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RE: Roles for Reliability - (was RE: "Reliable" web services for Next Big Thing?)

From: Burdett, David <david.burdett@commerceone.com>
Date: Thu, 5 Dec 2002 12:45:15 -0800
Message-ID: <C1E0143CD365A445A4417083BF6F42CC053D14DE@C1plenaexm07.commerceone.com>
To: "'Dave Hollander'" <dmh@contivo.com>, www-ws-arch@w3.org
David H wrote...

>>>What is the boundry between infrastructure and application
and thier roles in RM? <<<

This is a good point. If we assume that the basic mechanism used by RM is
the sending of an acknowledgment message by a recipient of a message, then
there are several different points at which this *could* be done where each
has a different semantic. ***PURELY FOR THE PURPOSE OF DISCUSSION*** the
attached is an example taken from an ebXML Messaging presentation I did
nearly two years ago that illustrates where various acknowledgments or error
messages **could** be generated.

What the diagram illustrates, I think, is that relying on the transport to
do RM will often not be enough. Let's take an anology with the real world.
If you send someone letter and want proof of delivery then you have a number
of options that you can request:
1. Proof that the postman delivered it - i.e. it was placed in the mailbox -
this is done by the postal service
2. Proof that someone in the mail room received it - i.e. it reached the
right company
3. Proof that it was accepted by the person who is the ultimate receiver -
i.e. it got through the internal delivery mechanism
4. Proof that it was looked at and checked by the person who is the ultimate
receiver - i.e. that the letter was opened and read
5. Proof that it was processed by the person who is the ultimate receiver -
i.e. it was proccessed and no problems were (or were not) found.

There are direct analogies between this example and information systems.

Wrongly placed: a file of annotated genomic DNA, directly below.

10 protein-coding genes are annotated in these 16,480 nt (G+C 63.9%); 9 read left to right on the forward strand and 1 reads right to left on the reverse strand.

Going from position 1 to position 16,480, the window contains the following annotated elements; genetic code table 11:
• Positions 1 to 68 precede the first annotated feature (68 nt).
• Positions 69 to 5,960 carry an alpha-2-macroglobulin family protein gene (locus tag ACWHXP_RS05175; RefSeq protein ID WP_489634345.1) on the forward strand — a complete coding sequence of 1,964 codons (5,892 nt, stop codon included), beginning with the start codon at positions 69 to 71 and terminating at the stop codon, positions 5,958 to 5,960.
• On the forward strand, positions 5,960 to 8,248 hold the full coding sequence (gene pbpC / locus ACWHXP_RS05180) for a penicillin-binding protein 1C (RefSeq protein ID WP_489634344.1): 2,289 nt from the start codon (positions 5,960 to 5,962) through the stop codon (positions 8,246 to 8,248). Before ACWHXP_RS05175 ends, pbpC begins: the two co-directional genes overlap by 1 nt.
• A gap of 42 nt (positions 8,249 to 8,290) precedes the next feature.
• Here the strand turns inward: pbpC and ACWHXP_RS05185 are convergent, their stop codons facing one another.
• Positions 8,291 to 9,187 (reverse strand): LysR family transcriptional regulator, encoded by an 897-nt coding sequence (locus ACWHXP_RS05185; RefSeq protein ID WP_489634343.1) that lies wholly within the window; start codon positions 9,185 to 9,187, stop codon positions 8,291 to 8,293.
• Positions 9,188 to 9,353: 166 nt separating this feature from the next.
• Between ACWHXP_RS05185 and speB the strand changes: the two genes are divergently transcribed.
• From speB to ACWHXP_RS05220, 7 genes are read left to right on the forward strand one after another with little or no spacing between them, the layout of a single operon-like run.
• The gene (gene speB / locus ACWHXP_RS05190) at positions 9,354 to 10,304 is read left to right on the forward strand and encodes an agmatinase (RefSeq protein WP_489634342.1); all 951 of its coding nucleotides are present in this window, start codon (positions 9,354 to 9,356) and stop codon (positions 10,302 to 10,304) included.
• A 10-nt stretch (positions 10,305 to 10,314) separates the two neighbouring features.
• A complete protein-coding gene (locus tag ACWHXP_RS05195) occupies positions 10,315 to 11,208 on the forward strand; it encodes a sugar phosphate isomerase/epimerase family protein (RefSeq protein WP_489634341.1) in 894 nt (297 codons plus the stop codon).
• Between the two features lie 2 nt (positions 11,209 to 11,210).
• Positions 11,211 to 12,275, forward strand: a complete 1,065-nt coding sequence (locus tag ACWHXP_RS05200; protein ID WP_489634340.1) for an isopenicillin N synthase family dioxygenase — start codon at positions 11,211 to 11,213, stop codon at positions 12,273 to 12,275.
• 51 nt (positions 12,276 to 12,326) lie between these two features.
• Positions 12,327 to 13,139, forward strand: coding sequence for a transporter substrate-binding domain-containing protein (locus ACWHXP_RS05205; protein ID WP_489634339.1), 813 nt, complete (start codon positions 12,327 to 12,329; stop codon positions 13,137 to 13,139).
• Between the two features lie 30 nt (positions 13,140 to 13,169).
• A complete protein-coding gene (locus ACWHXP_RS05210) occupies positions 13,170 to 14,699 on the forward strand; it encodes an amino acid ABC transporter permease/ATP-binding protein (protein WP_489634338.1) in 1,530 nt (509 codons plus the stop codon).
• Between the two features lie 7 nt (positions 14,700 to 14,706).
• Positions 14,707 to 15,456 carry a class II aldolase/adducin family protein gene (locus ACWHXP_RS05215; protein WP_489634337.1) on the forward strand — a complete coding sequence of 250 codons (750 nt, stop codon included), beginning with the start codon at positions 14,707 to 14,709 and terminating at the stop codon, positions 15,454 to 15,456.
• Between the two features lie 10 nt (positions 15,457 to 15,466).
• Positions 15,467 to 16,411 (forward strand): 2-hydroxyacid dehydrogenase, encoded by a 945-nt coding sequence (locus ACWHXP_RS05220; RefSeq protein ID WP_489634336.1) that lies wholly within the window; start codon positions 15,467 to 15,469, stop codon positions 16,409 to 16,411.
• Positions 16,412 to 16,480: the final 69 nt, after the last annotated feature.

There are also issues around where you draw the line between infrastructure
and application.

Thoughts anyone on how RM fits in with this?

David


-----Original Message-----
From: Dave Hollander [mailto:dmh@contivo.com]
Sent: Thursday, December 05, 2002 8:43 AM
To: www-ws-arch@w3.org
Subject: Roles for Reliability - (was RE: "Reliable" web services for
Next Big Thing?)




There is a significant issue around the roles that must
be performed to provide predictable level of assurance.

What is the boundry between infrastructure and application
and thier roles in RM? Does there need to be a new level,
sometimes refered to extended infrastructure to handle 
these roles?

Perhaps if we just concentrate on the roles, and defer who
performs them until later, we can start to make progress.

DaveH


-----Original Message-----
From: Champion, Mike [mailto:Mike.Champion@SoftwareAG-USA.com]
Sent: Thursday, December 05, 2002 8:53 AM
To: www-ws-arch@w3.org
Subject: "Reliable" web services for Next Big Thing? (was RE: Agenda for
5 December WSA telcon)





> -----Original Message-----
> From: Dave Hollander [mailto:dmh@contivo.com]
> Sent: Thursday, December 05, 2002 10:21 AM
> To: w3c-ws-arch@w3.org
> Subject: RE: Agenda for 5 December WSA telcon
> 

> I am inclined to support working on "reliable messaging",
> I think it is an imporant next step in wEB sERVICES 
> (anyone want to sponsor that capitialization???)
> 
> I think the single word "reliable" is just to ambiguous.

Yup. This is another one of those densely interconnected
clusters of issues (sortof like "choreography"): "Asynchrony"
is associated with it (without a reliable substrate, senders
and receivers can talk "out of band" to ensure that messages
were received), it's tangled up with Coordination and Transactions
because Web service invocations can fail for all sorts of reasons
besides messages not being delivered,  and we are sure to hear 
from the RESTifarians that the whole idea of supporting reliability
in the infrastructure rather than the application is counter 
to the One True Web Architecture. 

Can we just focus on "reliable messaging" (AFAIK, a guarantee that
a SOAP message will arrive either 0 or 1 times at its destination,
and the sender will be unambiguously informed which it was), or
is the larger architectural question of "reliability" something 
we can dig into?

So, consider this topic officially open for public discussion!
  




Received on Thursday, 5 December 2002 15:45:02 GMT

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